Swedish Jews: Israel gave IDF organ harvesting claims center stage
Head of Sweden's Jewish community says debate has shifted from anti-Semitism to freedom of speech.
BERLIN - Lena Posner, president of the Official Council of Jewish Communities in Sweden, said Sunday that Israel's demand that Sweden officially condemn the article that accused Israel Defense Forces of harvesting Palestinian organs "had blown the issue completely out of proportion.
"No one even noticed the article - which is, incidentally, anti-Semitic and absolutely untruthful - when it was buried in the last pages of Aftonbladet," Posner explained. "But the Israeli response pushed the journalist who wrote it, Daniel Bostrom, to the front of the stage and into the heart of the Swedish mainstream."
"What's even worse is that by making the preposterous demand for a government condemnation, the debate has changed from anti-Semitism to freedom of speech in Sweden: Instead of concentrating on debunking the story, they have made it a freedom of speech issue. The government is not going to condemn the article - freedom of speech here is sacrosanct," added Posner, who said she could see how the Swedish mainstream media, which at first attacked the tabloid for printing the piece, were now supporting it, based on the principle of preserving the freedom of speech.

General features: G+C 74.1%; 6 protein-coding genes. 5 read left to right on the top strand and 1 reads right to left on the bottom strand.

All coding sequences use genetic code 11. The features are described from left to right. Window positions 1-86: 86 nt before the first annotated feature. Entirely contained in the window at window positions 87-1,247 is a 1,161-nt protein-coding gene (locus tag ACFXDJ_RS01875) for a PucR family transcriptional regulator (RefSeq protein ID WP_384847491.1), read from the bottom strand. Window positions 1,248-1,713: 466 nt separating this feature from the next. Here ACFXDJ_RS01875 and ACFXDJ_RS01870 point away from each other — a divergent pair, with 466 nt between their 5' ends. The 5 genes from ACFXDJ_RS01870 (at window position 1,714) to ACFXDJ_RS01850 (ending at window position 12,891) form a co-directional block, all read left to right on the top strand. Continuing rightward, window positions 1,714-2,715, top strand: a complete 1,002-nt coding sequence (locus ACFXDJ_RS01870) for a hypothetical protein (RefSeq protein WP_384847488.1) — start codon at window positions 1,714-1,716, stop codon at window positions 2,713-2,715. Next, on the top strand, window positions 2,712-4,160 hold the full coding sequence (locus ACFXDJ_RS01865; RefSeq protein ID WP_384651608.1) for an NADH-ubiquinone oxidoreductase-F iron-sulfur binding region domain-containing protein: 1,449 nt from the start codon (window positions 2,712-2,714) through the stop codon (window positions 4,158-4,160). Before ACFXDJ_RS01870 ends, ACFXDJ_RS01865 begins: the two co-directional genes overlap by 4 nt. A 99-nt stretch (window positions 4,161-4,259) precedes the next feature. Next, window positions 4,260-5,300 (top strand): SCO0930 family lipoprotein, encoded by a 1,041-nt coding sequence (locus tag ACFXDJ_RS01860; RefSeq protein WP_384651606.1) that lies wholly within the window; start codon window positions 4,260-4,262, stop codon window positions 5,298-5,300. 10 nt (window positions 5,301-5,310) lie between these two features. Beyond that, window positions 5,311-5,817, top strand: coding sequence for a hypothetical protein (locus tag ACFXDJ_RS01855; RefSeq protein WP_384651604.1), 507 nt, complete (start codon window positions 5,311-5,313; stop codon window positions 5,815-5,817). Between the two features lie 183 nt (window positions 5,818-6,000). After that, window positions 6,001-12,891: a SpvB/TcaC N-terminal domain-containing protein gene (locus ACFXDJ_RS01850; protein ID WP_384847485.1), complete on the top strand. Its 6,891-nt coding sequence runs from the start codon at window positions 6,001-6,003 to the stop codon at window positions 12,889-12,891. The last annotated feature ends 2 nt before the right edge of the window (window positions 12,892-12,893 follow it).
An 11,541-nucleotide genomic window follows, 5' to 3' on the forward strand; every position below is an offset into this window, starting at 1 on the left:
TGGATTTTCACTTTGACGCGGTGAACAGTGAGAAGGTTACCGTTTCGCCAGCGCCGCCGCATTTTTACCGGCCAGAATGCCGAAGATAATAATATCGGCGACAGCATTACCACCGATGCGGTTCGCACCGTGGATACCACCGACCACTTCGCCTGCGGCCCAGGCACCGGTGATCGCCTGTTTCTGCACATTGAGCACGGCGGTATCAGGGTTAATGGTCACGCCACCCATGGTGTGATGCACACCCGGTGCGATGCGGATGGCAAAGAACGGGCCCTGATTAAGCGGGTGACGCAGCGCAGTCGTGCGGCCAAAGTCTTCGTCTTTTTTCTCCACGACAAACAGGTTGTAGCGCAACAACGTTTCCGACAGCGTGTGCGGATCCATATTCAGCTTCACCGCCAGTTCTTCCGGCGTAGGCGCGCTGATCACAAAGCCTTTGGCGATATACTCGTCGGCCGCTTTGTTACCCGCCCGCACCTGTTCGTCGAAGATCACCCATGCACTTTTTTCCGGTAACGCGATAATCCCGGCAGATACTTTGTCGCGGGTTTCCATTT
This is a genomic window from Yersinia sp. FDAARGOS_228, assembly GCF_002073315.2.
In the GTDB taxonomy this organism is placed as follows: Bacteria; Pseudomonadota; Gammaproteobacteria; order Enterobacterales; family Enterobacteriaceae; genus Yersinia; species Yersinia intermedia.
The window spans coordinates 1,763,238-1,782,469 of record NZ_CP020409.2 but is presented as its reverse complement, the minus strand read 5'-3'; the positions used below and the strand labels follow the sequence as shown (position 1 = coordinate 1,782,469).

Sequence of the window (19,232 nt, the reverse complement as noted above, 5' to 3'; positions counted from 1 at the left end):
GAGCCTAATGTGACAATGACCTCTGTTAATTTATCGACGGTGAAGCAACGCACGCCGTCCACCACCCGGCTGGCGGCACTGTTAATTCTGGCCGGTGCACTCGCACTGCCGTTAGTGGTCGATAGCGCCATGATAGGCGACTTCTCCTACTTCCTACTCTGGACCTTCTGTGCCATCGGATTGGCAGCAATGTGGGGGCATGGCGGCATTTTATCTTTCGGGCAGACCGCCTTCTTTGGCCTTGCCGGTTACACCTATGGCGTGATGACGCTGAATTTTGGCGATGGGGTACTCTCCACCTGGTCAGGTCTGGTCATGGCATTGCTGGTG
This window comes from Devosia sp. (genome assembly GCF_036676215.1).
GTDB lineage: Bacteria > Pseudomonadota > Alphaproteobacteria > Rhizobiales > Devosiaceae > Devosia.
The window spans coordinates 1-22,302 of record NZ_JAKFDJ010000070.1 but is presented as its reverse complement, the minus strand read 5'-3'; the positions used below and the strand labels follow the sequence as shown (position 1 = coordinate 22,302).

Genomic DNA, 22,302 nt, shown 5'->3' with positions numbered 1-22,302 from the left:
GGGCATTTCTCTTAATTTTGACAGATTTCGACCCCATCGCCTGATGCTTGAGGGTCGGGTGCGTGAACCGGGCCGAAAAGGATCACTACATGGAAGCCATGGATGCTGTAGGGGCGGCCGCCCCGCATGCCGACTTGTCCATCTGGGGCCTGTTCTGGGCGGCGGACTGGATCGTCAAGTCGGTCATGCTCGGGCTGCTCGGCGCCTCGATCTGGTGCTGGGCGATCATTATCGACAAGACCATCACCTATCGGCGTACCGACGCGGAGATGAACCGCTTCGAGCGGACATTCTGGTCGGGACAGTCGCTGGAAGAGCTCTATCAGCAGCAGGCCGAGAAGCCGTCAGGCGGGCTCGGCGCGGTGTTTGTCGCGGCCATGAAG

The editorials in leading Swedish newspapers took a similar stand, rallying behind that principle and condemning the Israeli demands. "Freedom of speech is not something to apologize for," said a Svenska Dagbladet editorial this weekend. The daily also criticized the statement issued by the Swedish ambassador to Israel, Elisabeth Borsiin Bonnier, claiming the Swedish public was "appalled" by the article.
Sydsvenska Dagbladet also attacked the envoy, with an editorial that asked: "Since when was it the role of the government to represent, through its ambassador, the opinions of all Swedes, and to criticize the journalistic consideration of the free media?"
The results of a poll conducted by Svenska Dagbladet showed that 66 per cent of the 1,300 respondents ruled out offering any apology to Israel, 31 percent said the Aftonbladet should apologize, and only 3 percent supported a formal apology by the Swedish government. In addition, 92 percent of the 4,500 participants in a survey taken by the Dagens Nyheter newspaper said that Israel's demand for an apology was "unreasonable."